Japan Institutes New Fingerprint System for Visitors

Japan has always been at the forefront of new technology. Carrying on in that tradition, visitors to Japan will be able to check into hotels and make tax-free purchases at stores and restaurants using a new high tech fingerprint system that the government is launching just in time for the summer tourism boom. It is hoped that the state-of-the-art system will eliminate credit card-related theft and make it safer for tourists, who will not have to carry large amounts of cash with them. Ultimately, Japan hopes to have the system perfected and in place for the 2020 Olympics and Paralympics, which will take place in Tokyo.

How the New Fingerprint System Works

To participate in the voluntary program, tourists would register two fingerprints, as well as their credit card information, upon arrival at Tokyo’s airport. (They would also be able to register at other public verification centers that have not yet been established.) Once in the system, visitors could check into their hotels or make purchases by simply placing two fingers on special readers at facilities participating in the program.

According to Japanese newspaper Yomiuri Shimbun, the system is part of the government’s efforts to increase the annual number of foreign tourists to 40 million by 2020. It is also designed to demonstrate the country’s advanced technology.

Currently 300 souvenir shops, restaurants and hotels in areas popular among foreign tourists such as Hakone, Kamakura, Yugawara in Kanagawa Prefecture and Atami in Shizuoka Prefecture have been selected to participate in the initial launch. If it proves successful, the list will be increased by spring 2017.

The idea of using fingerprints to make purchases is not new, at least in Japan. Last October the Huis Ten Bosch theme park in Sasebo, Nagasaki Prefecture, introduced a system that allows guests to make payments using their fingerprints at about 30 stores and restaurants within the park. In addition to being quick and convenient, the system offers foreign travelers unaccustomed to using yen an attractive option.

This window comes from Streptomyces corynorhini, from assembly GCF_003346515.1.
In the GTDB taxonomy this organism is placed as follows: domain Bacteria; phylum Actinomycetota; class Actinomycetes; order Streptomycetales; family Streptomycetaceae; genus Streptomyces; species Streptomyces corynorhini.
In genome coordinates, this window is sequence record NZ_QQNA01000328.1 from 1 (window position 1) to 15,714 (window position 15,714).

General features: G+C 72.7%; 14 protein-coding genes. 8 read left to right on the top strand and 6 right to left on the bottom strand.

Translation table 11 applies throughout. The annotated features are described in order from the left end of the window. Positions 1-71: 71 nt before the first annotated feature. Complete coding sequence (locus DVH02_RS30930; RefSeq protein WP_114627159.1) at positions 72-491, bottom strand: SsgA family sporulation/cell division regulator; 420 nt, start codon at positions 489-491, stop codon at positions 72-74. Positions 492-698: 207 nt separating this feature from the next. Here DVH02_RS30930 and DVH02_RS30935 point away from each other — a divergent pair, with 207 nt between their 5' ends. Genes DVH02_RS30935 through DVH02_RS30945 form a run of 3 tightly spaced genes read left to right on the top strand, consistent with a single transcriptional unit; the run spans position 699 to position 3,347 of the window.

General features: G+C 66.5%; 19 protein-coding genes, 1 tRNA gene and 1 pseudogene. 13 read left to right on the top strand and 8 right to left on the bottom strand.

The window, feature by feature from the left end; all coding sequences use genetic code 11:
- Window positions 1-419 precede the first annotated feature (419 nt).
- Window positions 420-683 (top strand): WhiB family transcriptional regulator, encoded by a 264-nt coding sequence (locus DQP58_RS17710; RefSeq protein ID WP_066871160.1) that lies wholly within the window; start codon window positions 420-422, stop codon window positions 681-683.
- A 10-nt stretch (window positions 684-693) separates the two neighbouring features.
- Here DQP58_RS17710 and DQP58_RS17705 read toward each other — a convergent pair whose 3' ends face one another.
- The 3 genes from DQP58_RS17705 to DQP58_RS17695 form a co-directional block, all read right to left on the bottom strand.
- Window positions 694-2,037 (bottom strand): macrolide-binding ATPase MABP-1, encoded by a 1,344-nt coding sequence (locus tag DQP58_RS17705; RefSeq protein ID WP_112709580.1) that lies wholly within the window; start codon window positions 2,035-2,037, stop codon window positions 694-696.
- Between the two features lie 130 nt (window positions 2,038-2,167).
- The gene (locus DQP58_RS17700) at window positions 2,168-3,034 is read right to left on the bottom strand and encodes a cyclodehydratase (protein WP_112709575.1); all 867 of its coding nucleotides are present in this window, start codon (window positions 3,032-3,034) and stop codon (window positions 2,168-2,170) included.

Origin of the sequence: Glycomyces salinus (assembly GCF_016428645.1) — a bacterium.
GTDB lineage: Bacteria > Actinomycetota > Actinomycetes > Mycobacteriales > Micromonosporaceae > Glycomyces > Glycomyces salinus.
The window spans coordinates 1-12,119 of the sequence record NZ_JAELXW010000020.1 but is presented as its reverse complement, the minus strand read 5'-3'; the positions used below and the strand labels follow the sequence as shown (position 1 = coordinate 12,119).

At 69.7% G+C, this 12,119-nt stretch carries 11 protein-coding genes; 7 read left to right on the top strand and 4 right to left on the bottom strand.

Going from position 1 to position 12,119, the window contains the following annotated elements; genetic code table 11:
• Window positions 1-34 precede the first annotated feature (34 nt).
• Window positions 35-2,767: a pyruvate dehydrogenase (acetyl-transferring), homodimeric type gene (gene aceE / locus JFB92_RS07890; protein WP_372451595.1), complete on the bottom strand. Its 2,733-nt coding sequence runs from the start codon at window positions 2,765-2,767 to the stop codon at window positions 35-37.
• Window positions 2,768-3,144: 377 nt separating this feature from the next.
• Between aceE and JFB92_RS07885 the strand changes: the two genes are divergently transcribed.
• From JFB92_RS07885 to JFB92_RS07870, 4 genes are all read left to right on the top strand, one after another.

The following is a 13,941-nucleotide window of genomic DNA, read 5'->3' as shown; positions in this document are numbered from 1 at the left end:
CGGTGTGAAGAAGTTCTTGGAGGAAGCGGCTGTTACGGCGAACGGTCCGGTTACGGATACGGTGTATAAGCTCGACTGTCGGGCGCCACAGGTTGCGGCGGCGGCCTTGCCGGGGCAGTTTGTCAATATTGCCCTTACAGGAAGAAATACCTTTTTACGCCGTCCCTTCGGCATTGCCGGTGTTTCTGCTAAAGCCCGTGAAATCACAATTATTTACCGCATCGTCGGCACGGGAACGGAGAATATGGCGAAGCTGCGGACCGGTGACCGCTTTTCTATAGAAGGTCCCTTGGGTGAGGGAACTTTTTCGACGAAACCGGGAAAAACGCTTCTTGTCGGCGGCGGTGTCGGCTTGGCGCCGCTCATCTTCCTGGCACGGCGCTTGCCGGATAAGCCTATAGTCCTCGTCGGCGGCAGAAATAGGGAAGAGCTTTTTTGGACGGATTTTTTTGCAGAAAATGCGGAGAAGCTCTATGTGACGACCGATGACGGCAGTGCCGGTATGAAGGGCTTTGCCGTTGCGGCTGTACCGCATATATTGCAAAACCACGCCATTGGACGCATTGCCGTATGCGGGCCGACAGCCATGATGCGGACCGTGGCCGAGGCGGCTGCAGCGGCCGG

The biometric system in place at Huis Ten Bosch was developed by Liquid, a Tokyo-based startup that is expanding the technology to department stores, hotels, fitness clubs and restaurants. An article posted on biometricupdate.com points out that the Liquid system is particularly useful at public bathhouses, beaches and other places where people are typically concerned about their wallets being stolen or lost.

Concerns About New Fingerprint System

Although many believe the Japanese government has touched upon a good idea, not everyone is sold on this new fingerprint system. While Japanese law requires tourists to authenticate their identities by showing their passports when checking into hotels, it is unclear whether foreign visitors will cooperate when it comes to also divulging personal data such as their credit card numbers.

Yet it is true that interest in (and familiarity with) using fingerprints as a method to verify identity and authenticate payment is growing worldwide. Apple Pay, Samsung Pay and Android Pay all allow smartphone owners to link their credit cards to their phones in order to make payments or transactions using a touch ID fingerprint scanners. And Tokyo’s Aeon Bank recently agreed to become the first bank in Japan to institute a fingerprint ATM system.

Perhaps the biggest concern surrounds the security of the data. Yomiuri Shimbun reports that the anonymous data will be managed by a consultative body led by the government. Not everyone is comfortable with that idea. The government wants to assure foreigners that the data will be safely stored in the cloud, and that information garnered from it will be used to improve infrastructure and procedures in preparation for the 2020 Olympics. After carefully analyzing the patterns and spending habits of foreign visitors, the government says it will use the information to devise policies and management strategies for the tourism industry.

advertisement

Smart Meetings Related Posts

Concentrated professional female journalist browsing information using computer in office

My Event Tech Checklist

When it comes to event technology, event tech correspondent Brandt Krueger takes the approach of getting the exact right tool for the job, rather than the one “that’ll do.” Here’s his event tech checklist, which may be a little different than you’d expect.